Genital herpes is a sexually transmitted infection that is caused by the herpes simplex virus. There are two types of herpes simplex virus, HSV-1, which normally causes cold sores, and HSV-2, which is usually the type that causes genital herpes. Genital herpes is a very contagious and commonly infectious that does not have a cure. There are treatments available to help keep it from spreading and to reduce symptoms. Being aware of the symptoms of genital herpes is important in order to seek diagnosis and treatment as early as possible.
Symptoms of Genital Herpes
1. Symptoms of the First Outbreak
The first outbreak of genital herpes often does not have symptoms or offers mild symptoms that may be mistaken for other problems, such as vaginosis or a yeast infection. Some people suffer pain and other symptoms.
The first outbreak usually last the longest time and can happen with the most severe symptoms. Symptoms of genital herpes during the first outbreak can include:
- Symptoms that are similar to the flu, such as muscle aches, fever and headache, which normally improve in less than a week.
- Redness, burning, itching and tingling on the genitals, the area where the outbreak will take place.
- Blisters those are itchy and painful on the vulva, inside the vagina, or on the penis. Other areas that blisters may appear include the scrotum, thighs, buttocks or anus. The blisters may be large or hardly seen and can occur in one or in groups. When the blisters rupture, sores can occur.
- Sores that are painful and may ooze as a result of blisters that have ruptured.
- Pain when urinating.
- Swollen lymph glands in the groin.
- Vaginal discharge or discharge from the penis.
If you experience these symptoms of genital herpes, it is important to visit your doctor as soon as you can.
2. Symptoms of Later Outbreaks
People who have been infected with genital herpes experience it differently. Herpes outbreak symptoms may occur frequently for some and less often for others. It is common to experience symptoms of genital herpes less often as time goes on.
When outbreaks occur, they often recur when the person is sick, traumatized, experiencing stress, during menstruation or after surgery. This is because at times like these, your immune system may be less capable of fighting off the virus, leading to an outbreak.
Prior to experiencing genital herpes symptoms, the following signs may be experienced.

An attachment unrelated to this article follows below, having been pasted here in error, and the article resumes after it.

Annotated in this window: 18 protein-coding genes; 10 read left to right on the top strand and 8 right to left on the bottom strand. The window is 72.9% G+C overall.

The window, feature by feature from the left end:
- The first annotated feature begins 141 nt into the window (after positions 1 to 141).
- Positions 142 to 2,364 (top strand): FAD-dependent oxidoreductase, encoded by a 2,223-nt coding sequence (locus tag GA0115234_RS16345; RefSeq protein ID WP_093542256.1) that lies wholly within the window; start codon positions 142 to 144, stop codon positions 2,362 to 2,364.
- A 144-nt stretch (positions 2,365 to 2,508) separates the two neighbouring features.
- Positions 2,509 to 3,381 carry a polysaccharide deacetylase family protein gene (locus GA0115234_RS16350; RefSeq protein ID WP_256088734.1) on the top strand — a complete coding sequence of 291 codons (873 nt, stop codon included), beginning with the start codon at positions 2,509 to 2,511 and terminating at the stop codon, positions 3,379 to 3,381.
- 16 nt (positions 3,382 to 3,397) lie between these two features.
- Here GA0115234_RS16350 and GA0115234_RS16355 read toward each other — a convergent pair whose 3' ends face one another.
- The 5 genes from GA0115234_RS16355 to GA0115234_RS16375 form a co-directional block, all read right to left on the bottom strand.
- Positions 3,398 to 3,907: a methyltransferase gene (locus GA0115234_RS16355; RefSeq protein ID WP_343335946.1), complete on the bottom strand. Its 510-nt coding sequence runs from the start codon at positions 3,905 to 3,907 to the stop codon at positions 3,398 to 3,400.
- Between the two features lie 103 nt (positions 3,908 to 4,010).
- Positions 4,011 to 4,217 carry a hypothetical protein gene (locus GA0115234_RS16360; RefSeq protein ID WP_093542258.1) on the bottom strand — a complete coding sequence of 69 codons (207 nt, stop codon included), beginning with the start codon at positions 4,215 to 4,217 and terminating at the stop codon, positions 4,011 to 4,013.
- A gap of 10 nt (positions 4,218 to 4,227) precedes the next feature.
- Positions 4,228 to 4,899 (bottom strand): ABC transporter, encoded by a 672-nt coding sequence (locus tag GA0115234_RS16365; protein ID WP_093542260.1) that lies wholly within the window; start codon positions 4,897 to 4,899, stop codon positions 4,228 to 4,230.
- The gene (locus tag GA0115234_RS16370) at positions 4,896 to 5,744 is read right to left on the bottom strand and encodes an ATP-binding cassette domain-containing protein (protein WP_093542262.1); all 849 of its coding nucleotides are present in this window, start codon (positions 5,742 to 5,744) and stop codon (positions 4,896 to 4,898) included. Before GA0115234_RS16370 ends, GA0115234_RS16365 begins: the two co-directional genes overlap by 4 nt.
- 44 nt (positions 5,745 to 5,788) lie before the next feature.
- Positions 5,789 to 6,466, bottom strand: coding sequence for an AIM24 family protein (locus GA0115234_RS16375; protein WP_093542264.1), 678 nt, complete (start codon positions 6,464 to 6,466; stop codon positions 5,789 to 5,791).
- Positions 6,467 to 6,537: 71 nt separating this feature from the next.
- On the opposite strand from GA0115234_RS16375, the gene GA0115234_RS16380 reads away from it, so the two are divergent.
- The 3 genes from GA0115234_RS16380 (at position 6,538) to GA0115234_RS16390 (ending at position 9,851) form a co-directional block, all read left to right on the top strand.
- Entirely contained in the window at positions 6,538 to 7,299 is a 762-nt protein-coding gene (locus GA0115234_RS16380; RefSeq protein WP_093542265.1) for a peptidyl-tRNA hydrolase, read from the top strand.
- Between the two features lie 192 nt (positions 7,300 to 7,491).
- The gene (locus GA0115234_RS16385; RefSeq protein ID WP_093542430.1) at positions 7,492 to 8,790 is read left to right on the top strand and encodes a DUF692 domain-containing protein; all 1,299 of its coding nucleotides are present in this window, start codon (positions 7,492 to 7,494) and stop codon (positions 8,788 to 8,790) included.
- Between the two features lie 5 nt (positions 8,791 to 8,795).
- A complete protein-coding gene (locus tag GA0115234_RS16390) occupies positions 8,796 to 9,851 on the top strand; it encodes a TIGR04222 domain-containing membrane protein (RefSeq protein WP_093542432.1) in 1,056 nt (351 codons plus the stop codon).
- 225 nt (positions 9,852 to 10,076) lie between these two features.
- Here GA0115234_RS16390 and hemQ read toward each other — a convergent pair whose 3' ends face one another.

- Lower back pain and pain in the legs and buttocks
- Itching, burning and tingling in the genitals
During recurrences of genital herpes, pain is usually not as bad as during the initial outbreak, and healing time is often faster.
Symptom Locations in Men and Women
The location of the sores depends on where on your body you were first infected. Ways that the infection can be spread include touching an infected area and then touching an uninfected area, including eyes.
Areas of the body that can develop sores in men and women are outlined below.
Both Men and Women
Diagnosis of Genital Herpes
If your doctor believes that sores on and around your genital area appear to be those caused by genital herpes, treatment will be offered right away. Your doctor may also take a sample from a sore in order to have it tested for genital herpes. Other tests that may be completed include:
- A virus culture
- A polymerase chain reaction in order to determine the virus’s genetic material
- Antibody testing to check for virus presence
These tests usually take a few days to complete. Your doctor may also take blood in order to test it for an immune response to the genital herpes virus.
Preventions of Genital Herpes
Since genital herpes cannot be cured, you need to prevent it from occurring in the first place. Here are some key measures to help prevent becoming infected with genital herpes.
- Use a latex condom. A condom will help reduce the risk of contracting the virus by covering infected areas.
- Be aware of your partner's sexual health by
- Asking your partner if he or she has ever had an STD. It is not uncommon for someone with genital herpes to be unaware that they are infected. People who have had other STDs are more likely to have genital herpes than those who have no history of STDs.
- Asking your partner about their sexual history. People who have had multiple partners are more likely to be infected with genital herpes.
- Avoiding sex with someone who has genital sores. If your partner has sores on the genitals, avoid having sex with him or her in order to reduce your risk of contracting genital herpes.
- Avoiding receiving oral sex from someone who has a cold sore. Genital herpes can be passed along by receiving oral sex from someone infected with the herpes simplex virus on the mouth.
- Limit your number of sexual partners. The fewer people you engage in sexual activities with, the less likely you will be exposed to the virus.
- Avoid sex while intoxicated. Being intoxicated can impair your judgment and cause you to be more likely to take careless sex experience.